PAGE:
• Oh, far be it from me to say that the Holy Spirit only moves in one certain sort of song. Yet I think it is far from disrespectful or blasphemous to look at the types of songs which are shoutin’ songs and the types which aren’t.

      • I agree…I just wouldn’t want to be too rigid about it. I don’t think you were.

      • OK, great! I think we’re on the same page then. Yes, the Holy Spirit can move through fast songs, even in this fashion.

  3. For the Fletcher Family, I would have picked “The Old Fashioned Way”. I’ve seen even Independent Fundamental Baptists nearly jump the pew.

    • Is there a good version on YouTube?

  4. My dear Brother, James Branscum (Pastor of Mercer Baptist Church) has been singing a song for many years that was written by Gerald Sweatman…Dustin’s Dad, and if I ever heard a shouter, it’s this song: “Because He Loved Me”. I’ve told Gerald that he doesn’t know it, but he surely had my brother in mind to sing it when he wrote it (Jim would say I’m a little prejudiced, but I’m not!). He sings this song at a lot of Bible conferences and I get to play piano for him, and I can see the worship on the faces of those dear men of God; and I tell you, old-time preachers can do some SHOUTIN’! To show the contrast in song styles, another one that makes me shout is “I’ll Put on a Crown and Walk Around”…my favorite Brumley song of all, and I particularly love the Tony Gore version and track. Takes me right to the Throne! Brian is right…it’s what the song SAYS…what it affirms in your heart and soul, where it takes your spirit to as a saved person that makes you want to shout, if you DO shout. I highly recommend shouting when it’s Holy Spirit-led. It feels REALLY GOOD. And it helps to stand UP and shout!! πŸ™‚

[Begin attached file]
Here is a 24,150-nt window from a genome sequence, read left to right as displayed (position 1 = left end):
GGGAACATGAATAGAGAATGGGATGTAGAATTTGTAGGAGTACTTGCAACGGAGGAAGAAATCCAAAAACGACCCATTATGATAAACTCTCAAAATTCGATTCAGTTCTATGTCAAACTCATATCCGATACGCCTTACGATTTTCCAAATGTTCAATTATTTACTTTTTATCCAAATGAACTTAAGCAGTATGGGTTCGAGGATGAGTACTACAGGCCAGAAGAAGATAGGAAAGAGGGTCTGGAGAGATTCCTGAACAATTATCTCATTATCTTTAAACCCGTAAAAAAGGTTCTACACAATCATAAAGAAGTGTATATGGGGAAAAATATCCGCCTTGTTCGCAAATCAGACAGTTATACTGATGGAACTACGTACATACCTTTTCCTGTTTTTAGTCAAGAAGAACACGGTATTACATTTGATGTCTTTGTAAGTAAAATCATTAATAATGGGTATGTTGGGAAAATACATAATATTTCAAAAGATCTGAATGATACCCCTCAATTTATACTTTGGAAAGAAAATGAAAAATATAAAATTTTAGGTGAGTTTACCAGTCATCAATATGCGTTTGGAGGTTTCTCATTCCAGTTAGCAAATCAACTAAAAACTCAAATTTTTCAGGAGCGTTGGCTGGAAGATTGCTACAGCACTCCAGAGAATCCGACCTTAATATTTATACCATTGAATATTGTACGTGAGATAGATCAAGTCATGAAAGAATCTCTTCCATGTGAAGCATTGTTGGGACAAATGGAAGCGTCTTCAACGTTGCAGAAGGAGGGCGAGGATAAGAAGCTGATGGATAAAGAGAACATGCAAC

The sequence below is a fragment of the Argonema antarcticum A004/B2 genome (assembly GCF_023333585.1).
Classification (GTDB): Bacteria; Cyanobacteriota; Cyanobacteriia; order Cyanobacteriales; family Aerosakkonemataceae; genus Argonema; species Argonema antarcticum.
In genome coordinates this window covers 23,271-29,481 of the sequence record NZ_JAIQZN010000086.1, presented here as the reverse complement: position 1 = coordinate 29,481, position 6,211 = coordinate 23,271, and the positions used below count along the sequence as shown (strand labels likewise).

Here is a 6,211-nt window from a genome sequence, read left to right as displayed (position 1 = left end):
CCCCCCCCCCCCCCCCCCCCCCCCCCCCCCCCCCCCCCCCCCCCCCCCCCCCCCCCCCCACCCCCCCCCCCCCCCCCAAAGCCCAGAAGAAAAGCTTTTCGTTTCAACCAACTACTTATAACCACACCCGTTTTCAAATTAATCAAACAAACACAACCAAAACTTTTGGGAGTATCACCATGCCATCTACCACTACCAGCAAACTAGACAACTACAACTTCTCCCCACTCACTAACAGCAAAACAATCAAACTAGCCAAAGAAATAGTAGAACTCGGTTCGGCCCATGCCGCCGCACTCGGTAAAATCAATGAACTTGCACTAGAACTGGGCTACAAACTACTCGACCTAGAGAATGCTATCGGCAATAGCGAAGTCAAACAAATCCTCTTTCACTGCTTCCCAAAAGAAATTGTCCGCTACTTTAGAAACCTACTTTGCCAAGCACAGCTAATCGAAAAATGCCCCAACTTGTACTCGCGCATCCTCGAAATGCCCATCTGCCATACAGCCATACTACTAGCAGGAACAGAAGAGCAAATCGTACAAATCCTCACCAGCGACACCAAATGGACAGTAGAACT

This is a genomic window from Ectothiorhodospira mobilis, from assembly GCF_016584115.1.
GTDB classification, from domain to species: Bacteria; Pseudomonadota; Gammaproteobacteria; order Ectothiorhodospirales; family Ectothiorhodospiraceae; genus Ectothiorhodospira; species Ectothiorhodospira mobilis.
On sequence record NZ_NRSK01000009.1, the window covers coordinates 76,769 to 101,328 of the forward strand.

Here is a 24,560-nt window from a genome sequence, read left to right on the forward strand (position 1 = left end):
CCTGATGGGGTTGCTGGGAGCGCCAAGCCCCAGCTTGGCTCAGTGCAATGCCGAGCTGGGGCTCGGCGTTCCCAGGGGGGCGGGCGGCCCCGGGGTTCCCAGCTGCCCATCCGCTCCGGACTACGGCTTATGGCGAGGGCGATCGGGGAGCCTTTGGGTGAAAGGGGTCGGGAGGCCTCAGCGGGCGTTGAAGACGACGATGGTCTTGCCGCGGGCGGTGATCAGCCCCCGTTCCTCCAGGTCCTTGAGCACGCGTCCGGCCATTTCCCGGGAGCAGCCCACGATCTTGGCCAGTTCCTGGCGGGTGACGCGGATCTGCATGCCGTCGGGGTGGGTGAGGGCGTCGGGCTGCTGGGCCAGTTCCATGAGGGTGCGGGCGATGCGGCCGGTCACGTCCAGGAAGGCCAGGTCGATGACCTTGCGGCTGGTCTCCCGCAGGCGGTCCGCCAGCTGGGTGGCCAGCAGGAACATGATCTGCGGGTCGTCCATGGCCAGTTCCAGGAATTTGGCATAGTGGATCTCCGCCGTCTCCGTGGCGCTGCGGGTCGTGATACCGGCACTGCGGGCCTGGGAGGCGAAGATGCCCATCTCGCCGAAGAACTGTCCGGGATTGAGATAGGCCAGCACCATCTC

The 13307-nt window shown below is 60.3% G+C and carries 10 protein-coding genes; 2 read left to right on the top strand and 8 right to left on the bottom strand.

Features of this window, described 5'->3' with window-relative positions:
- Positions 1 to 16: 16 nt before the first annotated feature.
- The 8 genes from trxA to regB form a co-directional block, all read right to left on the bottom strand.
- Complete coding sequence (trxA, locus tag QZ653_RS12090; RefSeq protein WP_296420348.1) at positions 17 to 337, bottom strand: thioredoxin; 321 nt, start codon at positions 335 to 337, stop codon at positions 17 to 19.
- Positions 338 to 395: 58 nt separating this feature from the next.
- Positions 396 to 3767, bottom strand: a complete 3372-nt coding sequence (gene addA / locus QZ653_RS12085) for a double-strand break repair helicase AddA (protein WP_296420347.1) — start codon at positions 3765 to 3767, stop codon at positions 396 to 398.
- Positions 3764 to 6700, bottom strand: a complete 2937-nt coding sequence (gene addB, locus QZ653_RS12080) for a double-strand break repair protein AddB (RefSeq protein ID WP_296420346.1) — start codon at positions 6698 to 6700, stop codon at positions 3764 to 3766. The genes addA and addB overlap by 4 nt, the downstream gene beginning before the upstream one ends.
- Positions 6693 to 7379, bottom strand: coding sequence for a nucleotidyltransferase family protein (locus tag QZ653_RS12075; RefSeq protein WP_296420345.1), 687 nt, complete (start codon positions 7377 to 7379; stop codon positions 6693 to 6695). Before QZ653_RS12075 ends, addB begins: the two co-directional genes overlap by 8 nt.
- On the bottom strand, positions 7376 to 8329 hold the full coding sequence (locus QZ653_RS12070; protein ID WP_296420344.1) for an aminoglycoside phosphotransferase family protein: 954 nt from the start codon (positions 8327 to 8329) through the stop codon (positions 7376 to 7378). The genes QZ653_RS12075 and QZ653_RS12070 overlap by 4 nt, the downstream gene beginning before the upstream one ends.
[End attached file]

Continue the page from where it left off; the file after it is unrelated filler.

5. I think Ms. Diane just hit it out of the park.That song “Because He Loved Me” is another “shouter” Some songs that come to mind are “Under His Feet” and the now popular “I Made It By Grace” both by the McKameys. The Hoppers also do the acapella reprise of “I’ve Come Too Far” that also has a “shoutin” effect on people. I think it all depends on the setting and the individuals present. Praise and worship not the genre but the action and reaction. Praise is the action that brings one to worship. Usually if one person is “happy” then a snowball effect will take place and another will join in. I am from a IFB church that well lets face it we’re not very loud haha. However when I go to concerts something convicting can happen and you just feel the emotion. Feel is a loosely used term just saying that I think it really depends on the individuals in the crowd.

  6. I’m a very shy person. A well written song, “When I Get Carried Away,” describes me so very accurately, I dont know why I become a little shy when I get around a whole lot of people and I can’t figure out why I never can’t shout……but the things I know and cannot show one day will overflow.” Many are the times that I have heard shoutin’ songs but all the time I feel like shouting I dont do it, even in the confines of my home. The song sung by the short lived Old Friends quartet featuring Hess,”faith unlocks the door,” nearly makes me shout. It is so hard not to shout to that song, so hard! One of these days I’m gonna shout! Lord hasten the day, when I shall shout!

  7. A note to the individual whose comments were deleted – you know who you are πŸ™‚ – confidently stating that you know other posters here are insincere is outside of the rules for comments here.